Annuals or perennials—one of the most fundamental choices facing anyone who wants to start a garden.
So-called annual plants have a short life cycle. We sow them, they grow, bloom, produce new seeds, and then die at the end of the season.
Perennial plants, on the other hand, live for several seasons. No need to sow them again, they grow back every year on their own and keep developing.
Question: Why opt for short-lived plants that must be resown each year, when we could just put perennials in the ground once and for all and enjoy them for years?
Answer: the blooming. Most annuals may have a short lifespan, but they are constantly in bloom, while most perennials only bloom for a few weeks each year. What perennials offer in duration, annuals offer in intensity.
I came to think about gardening—of all things—while pondering a phrase that’s quite popular in the gaming world, the Cult of the New. I was wondering what kind of “new” was involved here—is there even more than one type of novelty for games, and if so, what sets them apart?
Well, I would argue that there is at least two different ways for games to be new. The novelty of some games wears off and needs to be repeated, while that of other games endures and needs to be cultivated. Thus the garden of our game collection will be variously composed of “annual” and “perennial” games.
Annuals are single-use games. Games that tell a story and die when that story is over. They are only new once. The only way to renew or extend the experience is to renew or extend the games themselves. The newness offered by narrative games, collectible card games or legacy games is relatively short, yet rich and intense.
Perennial games are much more modest in that regard. Their newness is brief, delicate and more demanding, even fussy; but it constantly regenerates. They have a much longer life, they never quite leave us. Abstract games, Euro-style, more mechanical games, or historical games renew themselves on their own, on every play. They keep bouncing back, whether after years of continuous practice or total neglect. We never make it through them.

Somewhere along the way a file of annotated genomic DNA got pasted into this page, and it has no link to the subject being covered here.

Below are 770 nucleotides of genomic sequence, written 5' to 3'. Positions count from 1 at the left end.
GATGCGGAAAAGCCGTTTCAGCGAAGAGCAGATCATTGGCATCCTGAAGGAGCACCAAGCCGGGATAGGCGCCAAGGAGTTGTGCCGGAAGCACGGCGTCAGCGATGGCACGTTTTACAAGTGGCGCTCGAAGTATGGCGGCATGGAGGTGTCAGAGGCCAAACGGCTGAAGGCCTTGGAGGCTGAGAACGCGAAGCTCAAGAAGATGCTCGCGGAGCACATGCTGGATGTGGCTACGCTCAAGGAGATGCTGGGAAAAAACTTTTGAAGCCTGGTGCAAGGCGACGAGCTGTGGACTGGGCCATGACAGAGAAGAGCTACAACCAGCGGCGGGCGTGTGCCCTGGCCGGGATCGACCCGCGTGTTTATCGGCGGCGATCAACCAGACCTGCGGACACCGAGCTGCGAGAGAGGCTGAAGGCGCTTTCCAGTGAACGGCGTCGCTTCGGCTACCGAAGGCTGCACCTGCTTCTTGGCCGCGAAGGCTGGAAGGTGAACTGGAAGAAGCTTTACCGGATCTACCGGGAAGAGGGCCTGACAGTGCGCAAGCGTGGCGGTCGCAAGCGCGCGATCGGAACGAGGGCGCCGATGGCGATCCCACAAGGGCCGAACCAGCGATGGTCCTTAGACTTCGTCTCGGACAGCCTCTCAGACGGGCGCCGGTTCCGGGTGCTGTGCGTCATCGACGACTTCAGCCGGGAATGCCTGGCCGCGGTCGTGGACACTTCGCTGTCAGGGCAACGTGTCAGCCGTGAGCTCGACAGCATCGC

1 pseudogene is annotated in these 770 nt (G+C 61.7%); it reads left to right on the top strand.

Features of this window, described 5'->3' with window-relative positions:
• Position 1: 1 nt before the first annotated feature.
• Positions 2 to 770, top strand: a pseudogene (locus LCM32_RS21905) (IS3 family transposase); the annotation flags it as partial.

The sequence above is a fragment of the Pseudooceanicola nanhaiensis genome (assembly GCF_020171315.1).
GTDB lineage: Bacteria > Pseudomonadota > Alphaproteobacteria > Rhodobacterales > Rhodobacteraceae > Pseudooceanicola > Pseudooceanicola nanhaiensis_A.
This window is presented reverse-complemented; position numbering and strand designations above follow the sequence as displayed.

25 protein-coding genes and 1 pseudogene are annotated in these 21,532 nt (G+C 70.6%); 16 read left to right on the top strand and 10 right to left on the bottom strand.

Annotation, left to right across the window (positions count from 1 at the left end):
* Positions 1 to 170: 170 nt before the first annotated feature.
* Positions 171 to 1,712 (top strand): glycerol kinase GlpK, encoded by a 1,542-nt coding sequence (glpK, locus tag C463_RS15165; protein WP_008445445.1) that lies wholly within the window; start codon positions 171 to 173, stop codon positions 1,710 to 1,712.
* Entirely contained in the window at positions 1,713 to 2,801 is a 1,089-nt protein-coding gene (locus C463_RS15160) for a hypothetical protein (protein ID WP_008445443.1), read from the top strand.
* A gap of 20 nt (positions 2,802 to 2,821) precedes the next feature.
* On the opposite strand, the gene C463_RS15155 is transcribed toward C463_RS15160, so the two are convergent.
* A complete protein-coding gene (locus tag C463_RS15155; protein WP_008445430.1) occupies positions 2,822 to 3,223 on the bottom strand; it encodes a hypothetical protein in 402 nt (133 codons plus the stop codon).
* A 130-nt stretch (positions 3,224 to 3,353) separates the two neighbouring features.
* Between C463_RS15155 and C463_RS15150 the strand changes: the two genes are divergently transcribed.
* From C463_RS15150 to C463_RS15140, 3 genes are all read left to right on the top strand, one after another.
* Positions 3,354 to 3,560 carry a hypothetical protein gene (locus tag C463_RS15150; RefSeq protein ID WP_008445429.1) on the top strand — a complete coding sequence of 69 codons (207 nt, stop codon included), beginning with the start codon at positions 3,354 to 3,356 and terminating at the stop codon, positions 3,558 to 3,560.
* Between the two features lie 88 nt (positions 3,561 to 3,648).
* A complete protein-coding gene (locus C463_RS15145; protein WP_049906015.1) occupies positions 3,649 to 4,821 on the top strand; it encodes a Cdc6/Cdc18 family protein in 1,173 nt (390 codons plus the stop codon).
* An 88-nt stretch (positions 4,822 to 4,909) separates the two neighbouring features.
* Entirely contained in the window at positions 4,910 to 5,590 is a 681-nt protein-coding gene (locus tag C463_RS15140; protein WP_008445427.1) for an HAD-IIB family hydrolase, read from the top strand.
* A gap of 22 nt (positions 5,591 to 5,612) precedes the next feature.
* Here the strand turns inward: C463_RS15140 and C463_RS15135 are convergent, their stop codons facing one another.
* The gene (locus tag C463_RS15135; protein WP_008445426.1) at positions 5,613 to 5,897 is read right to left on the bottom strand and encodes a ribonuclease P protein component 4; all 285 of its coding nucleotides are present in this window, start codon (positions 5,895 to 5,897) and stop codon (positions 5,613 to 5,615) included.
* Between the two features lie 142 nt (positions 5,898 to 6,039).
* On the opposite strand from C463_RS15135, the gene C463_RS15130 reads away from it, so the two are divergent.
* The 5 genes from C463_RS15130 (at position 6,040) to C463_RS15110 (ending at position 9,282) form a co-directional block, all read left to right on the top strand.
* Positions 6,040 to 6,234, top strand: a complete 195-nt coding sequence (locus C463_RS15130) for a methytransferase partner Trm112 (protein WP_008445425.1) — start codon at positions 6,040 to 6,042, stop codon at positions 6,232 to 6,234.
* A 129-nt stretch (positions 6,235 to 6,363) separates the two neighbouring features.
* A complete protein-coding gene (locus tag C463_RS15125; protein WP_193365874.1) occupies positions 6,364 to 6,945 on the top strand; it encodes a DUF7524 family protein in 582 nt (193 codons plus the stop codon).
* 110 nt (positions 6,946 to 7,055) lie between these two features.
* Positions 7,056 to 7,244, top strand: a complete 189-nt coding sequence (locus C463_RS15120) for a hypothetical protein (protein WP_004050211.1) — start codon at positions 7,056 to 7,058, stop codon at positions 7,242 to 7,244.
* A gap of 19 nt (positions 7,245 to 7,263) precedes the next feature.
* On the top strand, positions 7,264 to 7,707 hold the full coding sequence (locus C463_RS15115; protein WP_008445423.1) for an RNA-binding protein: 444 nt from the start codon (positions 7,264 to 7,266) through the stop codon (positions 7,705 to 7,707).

Both forms of newness do have their place in any game collection.
The newness I prefer is the one that carries on, the one we continually uncover, in every corner of every session, every interaction, every decision; the newness that begs to get developed and cultivated through replay.
And my favorite games are the ones that remain new to me for a long time. Games that can produce their own newness.
Perennial, inexhaustible games.
Not that all that matters much; to each his own, and gamers decide the proportion of annuals and perennials they want to keep in their collection. More important, however, is to realize that a game’s novelty has nothing to do with its release date, with its age. A recent game is not necessarily new, and certainly a fresh, new game is not necessarily recent.
And there lies the trap behind the expression Cult of the New: it can easily lead us to confuse novelty with mere recentness.
I believe that, be it annual or perennial, every gamer worth his salt craves freshness and does worship the new.
Which is totally different from the obsessive need to jump blindly on each and every game coming out, buy them and play them once, hopefully before everybody else—just because they’re the latest and hottest—all the while despising any game older than a few months.
Because this compulsive behavior is neither a cult, nor to the new.
It’s simple addiction.